Learn German Easily
Created by Lucas Kern
German Idioms and Expressions
Here are some German idioms and expressions you should know!
Some are hilarious and others have a historical background. With these idioms you will also get to know German culture and you will pick up some important words and phrases.
Das Leben ist kein Ponyhof
The literal meaning: “Life is no pony farm“
However, the meaning is: “Life can be challenging!“
eine Extrawurst haben wollen
The literal meaning is: “to ask for an extra sausage“
However, in German we use this: “to ask for special treatment!“
Da kannst du Gift drauf nehmen
Have you heard this German idiom before?
The literal meaning is: “You can take poison on that” and it might seem a little grim, but it’s similar to the English phrase: “You can bet your life on that” which means you can be absolutely certain!
Du hast (doch) einen Vogel
The literal meaning is: “You have a bird.“
However, the German meaning is: “You are crazy” or “You’re nuts!”
Ich glaub mein Schwein pfeift
The literal meaning is: “I think my pig whistles.“
It can express indignation, astonishment, or amazement at something unbelievable.
(Sich fühlen wie) ein Fisch auf dem Trockenen
The literal meaning is: “(feeling like) a fish on the dry“
The German meaning is: “Feeling out of place; different to other people.“
Ich habe Schwein gehabt
Literally it means: “I’ve had a pig“
In German we use this idiom to say: “I was dead lucky“.
It is said that someone has “Schwein gehabt” if they have been lucky without having done anything themselves to earn it.
The origin of this saying is uncertain.
But we suspect that the idiom originated in the Middle Ages.
At that time, sometimes the worst in a competition was given a pig as a consolation prize. This made them look ridiculous, but they also got something valuable, because pigs were considered valuable at that time.
Sie spielt die beleidigte Leberwurst
The literal meaning is: “She is playing the insulted liver sausage.“
And the German meaning is: “She is sulking because she didn’t get
what she wanted.“
Schlafen wie ein Murmeltier
The literal meaning is: “Sleep like a marmot“
The German meaning is: “Sleep very deeply“
The literal meaning is: “Have a good slide“
The German meaning is: “Have a good year“
Ich bin fix und fertig
The literal meaning is: “I’m quick and ready.“
The German meaning is: “I’m exhausted“.
Ich verstehe nur Bahnhof
Literally it means: “I only understand train station.“
And the German meaning is: “I don’t understand anything“.
Komm schon, spring über deinen Schatten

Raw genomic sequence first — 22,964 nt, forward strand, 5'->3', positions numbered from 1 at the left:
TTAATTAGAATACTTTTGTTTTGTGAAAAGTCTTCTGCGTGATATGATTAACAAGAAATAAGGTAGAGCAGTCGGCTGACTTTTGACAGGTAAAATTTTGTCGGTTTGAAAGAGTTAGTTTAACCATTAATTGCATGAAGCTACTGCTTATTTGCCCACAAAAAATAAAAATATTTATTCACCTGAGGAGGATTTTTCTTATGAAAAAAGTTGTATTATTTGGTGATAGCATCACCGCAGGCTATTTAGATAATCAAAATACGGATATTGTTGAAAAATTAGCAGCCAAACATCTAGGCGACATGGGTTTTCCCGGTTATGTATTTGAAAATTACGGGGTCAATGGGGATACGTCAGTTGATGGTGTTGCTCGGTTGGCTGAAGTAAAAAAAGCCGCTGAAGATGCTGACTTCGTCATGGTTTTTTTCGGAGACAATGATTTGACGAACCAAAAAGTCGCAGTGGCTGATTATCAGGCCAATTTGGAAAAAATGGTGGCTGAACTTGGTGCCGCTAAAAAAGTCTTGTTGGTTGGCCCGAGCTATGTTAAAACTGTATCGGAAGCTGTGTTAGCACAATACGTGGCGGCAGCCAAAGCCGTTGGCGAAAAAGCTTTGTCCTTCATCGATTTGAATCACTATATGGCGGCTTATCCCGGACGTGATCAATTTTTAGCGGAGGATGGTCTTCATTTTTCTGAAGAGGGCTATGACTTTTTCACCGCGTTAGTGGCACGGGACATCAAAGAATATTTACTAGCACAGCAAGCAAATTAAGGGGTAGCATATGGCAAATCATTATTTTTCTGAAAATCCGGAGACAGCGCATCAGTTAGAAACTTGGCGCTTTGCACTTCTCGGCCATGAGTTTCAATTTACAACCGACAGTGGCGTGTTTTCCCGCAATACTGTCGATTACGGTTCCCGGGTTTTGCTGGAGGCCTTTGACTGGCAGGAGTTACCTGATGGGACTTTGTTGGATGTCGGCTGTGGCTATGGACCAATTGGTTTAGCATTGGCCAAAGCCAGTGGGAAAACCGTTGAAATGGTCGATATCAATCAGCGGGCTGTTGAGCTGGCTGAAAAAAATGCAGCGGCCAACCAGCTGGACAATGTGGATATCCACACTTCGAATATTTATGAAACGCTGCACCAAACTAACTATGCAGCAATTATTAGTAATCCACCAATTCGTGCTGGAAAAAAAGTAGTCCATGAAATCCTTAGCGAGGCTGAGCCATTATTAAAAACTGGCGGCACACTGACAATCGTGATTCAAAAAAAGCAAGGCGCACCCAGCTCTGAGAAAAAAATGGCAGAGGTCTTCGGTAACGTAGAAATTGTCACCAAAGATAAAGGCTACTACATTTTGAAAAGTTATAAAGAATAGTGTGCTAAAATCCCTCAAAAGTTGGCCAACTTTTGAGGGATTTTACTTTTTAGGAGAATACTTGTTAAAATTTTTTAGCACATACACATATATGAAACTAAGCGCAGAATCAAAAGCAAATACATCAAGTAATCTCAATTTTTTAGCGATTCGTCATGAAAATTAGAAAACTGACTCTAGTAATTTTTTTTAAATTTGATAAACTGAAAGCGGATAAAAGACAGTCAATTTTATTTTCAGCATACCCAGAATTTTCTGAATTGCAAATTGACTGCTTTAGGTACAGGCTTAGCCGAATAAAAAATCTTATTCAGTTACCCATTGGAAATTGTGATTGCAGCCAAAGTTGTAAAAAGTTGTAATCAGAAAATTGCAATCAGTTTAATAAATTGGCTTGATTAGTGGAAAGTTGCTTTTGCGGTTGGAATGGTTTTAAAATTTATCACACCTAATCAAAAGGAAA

Literally it means: “Come on, jump over your shadow“
And the German meaning is: “Get out of your comfort zone!“.
Du nimmst mich auf den Arm!
Literally: “You’re taking
me on your arm!“
In German the meaning is: “You’re joking“.
Tomaten auf den Augen haben
Literally: “To have tomatoes
on one’s eyes“
In German the meaning is: “To be oblivious to what is going around you“.
Jetzt haben wir den Salat
Literally: “Now we have the salad“
In German the meaning is: “Now everything is a mess“.
Öl ins Feuer gießen
Literally: “Pour oil on the fire“
In German the meaning is: “to make a bad situation worse“.
Du gehst mir auf den Keks
Literally it means: “You’re walking on my cookie“
In German we use this idiom to say: “You’re annoying me“.
Ich habe einen Kater
Literally it means: “I have a male cat“
However, in German we also use this expression as an idiom to say that we have a hangover.
Da steppt der Bär
Literally it means: “The bear dances there“.
In German we use this idiom to say that it is or will be a good party.
Das ist mir Wurst
Literally it means: “This is sausage to me“
In German you say that “if you are indifferent or don’t care about something“.
Das ist ein Katzensprung
Literally, it means “that’s a cat’s jump“, but in German we use it to talk about
a place that’s close.
It is similar to “a stone’s throw away“
Wo sich Fuchs und Hase gute Nacht sagen
Literally it means: where fox and hare say goodnight to one another.
However, in German we also use this expression as an idiom to say a place is very far away.
It’s similar to saying “in the middle of nowhere” or “out in the sticks.”
Here is more for you
You should definitely also visit the following pages:
And here are some blog articles that might interest you
- How to learn German fast
- Check out these long words in German and impress your friends
- Castles of Germany – from Neuschwanstein (Cinderella’s) to Frankenstein’s Castle
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Years in the business
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